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Author Topic: Rate The Last Movie You Saw  (Read 1886581 times)
drinkanddestroy
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« Reply #17505 on: November 26, 2017, 06:43:31 PM »

The Crime of Monsieur Lange is definitely a comedy. Maybe a comedy/drama, but certainly not a straight drama.

p.s. Lang's Human Desire is better than Renoir's La Bete Humaine.

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« Reply #17506 on: November 26, 2017, 08:04:55 PM »

The Fat Man (1951) P.I. crime film directed by William Castle. Based on a radio drama of the same name, with J. Scott Smart. It's sort of a rip off of Nero Wolfe but it has a nice cast.  Julie London, Rock Hudson, Jayne Meadows, John Russell, and Emmett Kelly. 6-7/10.

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« Reply #17507 on: November 27, 2017, 02:26:32 AM »

As Drink says, now that I've finally seen the film I don't think much of it. But then, I'm not all that keen on Renoir in general.

I'm not that keen on Renoir either, but Mr Lange was one I really liked.

I watched a few of his older films some months ago, and while they always has some extraordinary scenes, I did not really enjoyed them as a whole, and did not care much about characters and stories.
Despite some technically advanced stuff they feel often outdated, while other very old films still look fresh.

Fresh and often even modern looking films from a long ago past, which I watched in the last year, were e.g. The Love of Jeanne Ney (Pabst, 1927) or The Salvation Hunters (von Sternberg, 1925). (And now I'm curious what Arsenal (Dowshenko, 1929) can do for me)

Compared to these, which were very entertaining, I was glad when I was through with Renoir's Boudou and La Chienne. And while I meanwhile understand most of the greatness of La Rčgle du jeu, I still don't understand why La Grande Illusion became such a famous film.

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« Reply #17508 on: November 27, 2017, 02:28:30 AM »

The Crime of Monsieur Lange is definitely a comedy. Maybe a comedy/drama, but certainly not a straight drama.


Renoir often mixes some farcical elements in his "serious" films, but calling them comedies is absolutely misleading.

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« Reply #17509 on: November 27, 2017, 02:49:08 AM »

I still don't understand why La Grande Illusion became such a famous film.

It's all about the concept. The fact that its 1937 worldview (hypocrisy of the idea of nation, globalized 1% vs the 99%) is still very much relevant in 2017 is quite fascinating. While impressively well crafted for the time, the film often gets boring to me but it's still one of these rare occasions when an artist showed to be a true visionary.

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« Reply #17510 on: November 27, 2017, 05:45:01 AM »

The Fat Man (1951) P.I. crime film directed by William Castle. Based on a radio drama of the same name, with J. Scott Smart. It's sort of a rip off of Nero Wolfe but it has a nice cast.  Julie London, Rock Hudson, Jayne Meadows, John Russell, and Emmett Kelly. 6-7/10.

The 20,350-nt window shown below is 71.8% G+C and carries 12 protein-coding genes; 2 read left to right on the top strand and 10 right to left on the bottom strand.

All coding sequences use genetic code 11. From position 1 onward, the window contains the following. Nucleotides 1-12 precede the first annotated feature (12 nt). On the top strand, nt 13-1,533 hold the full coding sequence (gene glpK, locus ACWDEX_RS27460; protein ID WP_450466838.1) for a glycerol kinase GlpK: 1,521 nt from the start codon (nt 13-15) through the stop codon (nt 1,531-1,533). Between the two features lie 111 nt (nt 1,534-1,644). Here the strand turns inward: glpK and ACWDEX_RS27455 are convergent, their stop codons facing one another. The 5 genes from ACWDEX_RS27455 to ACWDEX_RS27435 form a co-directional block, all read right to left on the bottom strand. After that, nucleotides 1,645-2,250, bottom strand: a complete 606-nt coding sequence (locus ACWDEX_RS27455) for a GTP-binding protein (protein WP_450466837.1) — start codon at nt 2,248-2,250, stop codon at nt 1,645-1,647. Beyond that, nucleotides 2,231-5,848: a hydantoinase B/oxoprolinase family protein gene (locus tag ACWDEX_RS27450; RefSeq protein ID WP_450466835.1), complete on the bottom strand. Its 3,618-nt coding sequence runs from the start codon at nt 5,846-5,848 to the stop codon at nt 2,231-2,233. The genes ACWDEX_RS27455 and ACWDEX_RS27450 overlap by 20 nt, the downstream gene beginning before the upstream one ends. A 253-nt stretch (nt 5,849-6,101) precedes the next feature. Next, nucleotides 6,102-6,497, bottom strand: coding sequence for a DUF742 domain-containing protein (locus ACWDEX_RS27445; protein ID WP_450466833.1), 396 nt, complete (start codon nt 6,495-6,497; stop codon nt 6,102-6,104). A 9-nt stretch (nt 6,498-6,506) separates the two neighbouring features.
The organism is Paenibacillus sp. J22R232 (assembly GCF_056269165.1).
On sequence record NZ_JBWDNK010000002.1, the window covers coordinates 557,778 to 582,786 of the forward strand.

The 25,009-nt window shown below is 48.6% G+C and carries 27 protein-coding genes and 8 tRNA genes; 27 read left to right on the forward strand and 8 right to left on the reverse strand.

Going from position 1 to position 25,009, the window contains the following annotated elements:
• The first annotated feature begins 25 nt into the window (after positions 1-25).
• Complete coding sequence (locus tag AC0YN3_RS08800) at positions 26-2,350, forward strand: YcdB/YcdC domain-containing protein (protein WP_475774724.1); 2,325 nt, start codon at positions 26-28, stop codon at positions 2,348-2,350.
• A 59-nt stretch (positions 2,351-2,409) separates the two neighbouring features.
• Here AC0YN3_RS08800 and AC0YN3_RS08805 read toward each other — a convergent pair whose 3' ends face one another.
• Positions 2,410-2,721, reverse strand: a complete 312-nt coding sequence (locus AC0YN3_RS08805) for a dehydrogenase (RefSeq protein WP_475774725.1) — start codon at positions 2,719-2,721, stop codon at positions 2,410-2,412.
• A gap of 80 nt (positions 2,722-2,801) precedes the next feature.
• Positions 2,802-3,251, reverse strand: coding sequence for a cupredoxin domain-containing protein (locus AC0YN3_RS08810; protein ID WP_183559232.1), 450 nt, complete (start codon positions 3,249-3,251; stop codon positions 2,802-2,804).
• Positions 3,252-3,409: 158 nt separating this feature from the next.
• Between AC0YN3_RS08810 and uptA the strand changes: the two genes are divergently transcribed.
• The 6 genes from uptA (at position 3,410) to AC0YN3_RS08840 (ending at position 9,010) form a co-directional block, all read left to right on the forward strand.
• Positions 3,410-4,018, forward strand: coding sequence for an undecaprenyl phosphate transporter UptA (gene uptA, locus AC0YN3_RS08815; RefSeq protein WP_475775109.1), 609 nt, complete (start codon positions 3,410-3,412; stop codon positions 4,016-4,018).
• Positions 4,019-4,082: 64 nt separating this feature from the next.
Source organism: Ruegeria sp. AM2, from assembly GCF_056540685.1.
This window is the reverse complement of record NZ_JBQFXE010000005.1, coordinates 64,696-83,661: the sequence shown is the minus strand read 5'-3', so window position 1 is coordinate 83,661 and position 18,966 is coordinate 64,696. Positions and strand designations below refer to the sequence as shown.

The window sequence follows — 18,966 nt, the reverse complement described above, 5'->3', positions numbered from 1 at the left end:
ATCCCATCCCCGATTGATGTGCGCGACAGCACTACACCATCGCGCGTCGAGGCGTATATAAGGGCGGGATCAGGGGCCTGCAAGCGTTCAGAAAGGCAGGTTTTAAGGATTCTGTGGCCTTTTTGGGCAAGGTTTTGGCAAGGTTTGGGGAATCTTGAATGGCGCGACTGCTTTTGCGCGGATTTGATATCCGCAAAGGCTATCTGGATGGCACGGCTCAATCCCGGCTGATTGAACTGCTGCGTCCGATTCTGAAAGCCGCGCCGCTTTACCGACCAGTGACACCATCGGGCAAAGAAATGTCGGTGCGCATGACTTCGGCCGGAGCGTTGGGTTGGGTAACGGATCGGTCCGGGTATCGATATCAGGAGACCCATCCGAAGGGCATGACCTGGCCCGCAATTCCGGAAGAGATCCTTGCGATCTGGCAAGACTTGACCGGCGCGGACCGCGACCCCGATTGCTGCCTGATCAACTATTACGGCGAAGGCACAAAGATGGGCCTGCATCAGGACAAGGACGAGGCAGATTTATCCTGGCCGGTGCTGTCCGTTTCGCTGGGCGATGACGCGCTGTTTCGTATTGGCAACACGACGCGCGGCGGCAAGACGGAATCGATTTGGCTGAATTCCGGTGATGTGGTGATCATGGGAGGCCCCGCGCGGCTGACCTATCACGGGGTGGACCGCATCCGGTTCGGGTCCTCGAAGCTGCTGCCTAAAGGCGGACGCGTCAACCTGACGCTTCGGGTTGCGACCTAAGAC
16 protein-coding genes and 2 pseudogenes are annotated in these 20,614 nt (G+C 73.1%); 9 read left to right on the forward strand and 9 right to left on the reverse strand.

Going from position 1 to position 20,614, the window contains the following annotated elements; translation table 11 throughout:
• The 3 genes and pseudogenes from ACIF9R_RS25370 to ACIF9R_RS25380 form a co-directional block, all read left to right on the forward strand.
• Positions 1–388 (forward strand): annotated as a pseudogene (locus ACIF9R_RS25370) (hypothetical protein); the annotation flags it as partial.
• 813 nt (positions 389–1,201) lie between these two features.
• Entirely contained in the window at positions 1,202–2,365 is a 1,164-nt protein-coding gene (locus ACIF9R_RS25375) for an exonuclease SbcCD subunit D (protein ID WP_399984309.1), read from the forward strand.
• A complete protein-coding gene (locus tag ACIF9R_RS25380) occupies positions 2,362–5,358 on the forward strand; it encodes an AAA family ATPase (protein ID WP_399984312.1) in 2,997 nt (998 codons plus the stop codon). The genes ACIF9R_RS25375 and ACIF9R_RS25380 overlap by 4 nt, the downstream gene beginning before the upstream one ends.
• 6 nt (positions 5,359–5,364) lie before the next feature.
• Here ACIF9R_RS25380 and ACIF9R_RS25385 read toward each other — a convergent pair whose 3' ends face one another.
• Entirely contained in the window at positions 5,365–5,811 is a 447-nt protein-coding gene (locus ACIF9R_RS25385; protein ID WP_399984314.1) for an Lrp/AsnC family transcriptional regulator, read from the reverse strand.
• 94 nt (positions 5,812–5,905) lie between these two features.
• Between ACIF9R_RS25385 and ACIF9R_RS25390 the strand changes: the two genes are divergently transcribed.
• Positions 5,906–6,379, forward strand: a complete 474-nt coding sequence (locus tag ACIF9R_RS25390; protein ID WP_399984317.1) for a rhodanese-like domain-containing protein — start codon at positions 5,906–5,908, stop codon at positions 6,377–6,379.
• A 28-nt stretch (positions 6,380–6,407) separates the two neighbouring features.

Saw it a while ago. A decent movie but too lightweight (pun intended) to be memorable, but not lighthearted or witty enough to compare to 'The Thin Man' (depending on source, Dashiel Hammett was somewhat involved with the radio show). A 6/10 for me.

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« Reply #17511 on: November 27, 2017, 07:27:49 AM »

No Man's Woman (1955) Marie Windsor double-crosses five people and is murdered by one of them. Nothing special 6/10

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« Reply #17512 on: November 27, 2017, 10:28:10 AM »

It's all about the concept. The fact that its 1937 worldview (hypocrisy of the idea of nation, globalized 1% vs the 99%) is still very much relevant in 2017 is quite fascinating. While impressively well crafted for the time, the film often gets boring to me but it's still one of these rare occasions when an artist showed to be a true visionary.

I know that all, still I don't see much interesting things in it from a modern point of view, only some good looking depth of focus photography.

I did not get it in the 80s, I do not get it now why La Grande Illusion is still that famous. There are so many better French films in the 30s.

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« Reply #17513 on: November 27, 2017, 11:03:12 AM »

It's all about the concept. The fact that its 1937 worldview (hypocrisy of the idea of nation, globalized 1% vs the 99%) is still very much relevant in 2017 is quite fascinating. While impressively well crafted for the time, the film often gets boring to me but it's still one of these rare occasions when an artist showed to be a true visionary.

I read  few parts of Renoir's book https://goo.gl/47J3F6  (It does not seem like a very good book. But when discussing Grand Illusion, he talks about how he was a pilot in WWI, how much he hated his superior officers, how he felt more of a kinship with the Germans pilots than with his own French superior officers. That certainly comes through with Grand Illusion.

I have just two complaints about this great movie: A) Gabin, von Stroheim, and Dalio are so good, Pierre Fresnay is just ordinary by comparison. Like Paul Henreid in Casablanca. Not terrible, but among such great performances, he's clearly not up to par. B) The music during the scene where Fresnay is distracting von Stroheim, is IMO inappropriate, totally the wrong tone.